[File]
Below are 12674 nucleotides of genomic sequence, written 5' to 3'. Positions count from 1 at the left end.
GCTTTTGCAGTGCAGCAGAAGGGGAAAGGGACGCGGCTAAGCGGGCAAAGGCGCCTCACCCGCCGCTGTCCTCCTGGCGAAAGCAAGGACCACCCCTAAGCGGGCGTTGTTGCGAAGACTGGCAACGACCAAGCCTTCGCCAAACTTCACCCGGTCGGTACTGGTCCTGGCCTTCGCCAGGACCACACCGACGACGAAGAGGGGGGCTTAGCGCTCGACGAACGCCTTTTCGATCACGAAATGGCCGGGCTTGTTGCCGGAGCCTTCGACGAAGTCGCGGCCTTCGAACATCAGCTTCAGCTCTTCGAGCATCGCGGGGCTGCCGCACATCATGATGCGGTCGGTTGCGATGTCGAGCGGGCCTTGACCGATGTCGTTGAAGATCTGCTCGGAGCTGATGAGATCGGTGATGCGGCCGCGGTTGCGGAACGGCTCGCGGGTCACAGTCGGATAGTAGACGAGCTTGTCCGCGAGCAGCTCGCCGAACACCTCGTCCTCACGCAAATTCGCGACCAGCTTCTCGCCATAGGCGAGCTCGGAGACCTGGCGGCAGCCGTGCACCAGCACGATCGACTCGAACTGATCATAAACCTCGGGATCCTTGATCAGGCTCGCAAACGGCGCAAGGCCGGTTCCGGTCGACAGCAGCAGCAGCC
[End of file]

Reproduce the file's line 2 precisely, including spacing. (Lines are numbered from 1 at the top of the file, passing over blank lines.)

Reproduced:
GCTTTTGCAGTGCAGCAGAAGGGGAAAGGGACGCGGCTAAGCGGGCAAAGGCGCCTCACCCGCCGCTGTCCTCCTGGCGAAAGCAAGGACCACCCCTAAGCGGGCGTTGTTGCGAAGACTGGCAACGACCAAGCCTTCGCCAAACTTCACCCGGTCGGTACTGGTCCTGGCCTTCGCCAGGACCACACCGACGACGAAGAGGGGGGCTTAGCGCTCGACGAACGCCTTTTCGATCACGAAATGGCCGGGCTTGTTGCCGGAGCCTTCGACGAAGTCGCGGCCTTCGAACATCAGCTTCAGCTCTTCGAGCATCGCGGGGCTGCCGCACATCATGATGCGGTCGGTTGCGATGTCGAGCGGGCCTTGACCGATGTCGTTGAAGATCTGCTCGGAGCTGATGAGATCGGTGATGCGGCCGCGGTTGCGGAACGGCTCGCGGGTCACAGTCGGATAGTAGACGAGCTTGTCCGCGAGCAGCTCGCCGAACACCTCGTCCTCACGCAAATTCGCGACCAGCTTCTCGCCATAGGCGAGCTCGGAGACCTGGCGGCAGCCGTGCACCAGCACGATCGACTCGAACTGATCATAAACCTCGGGATCCTTGATCAGGCTCGCAAACGGCGCAAGGCCGGTTCCGGTCGACAGCAGCAGCAGCC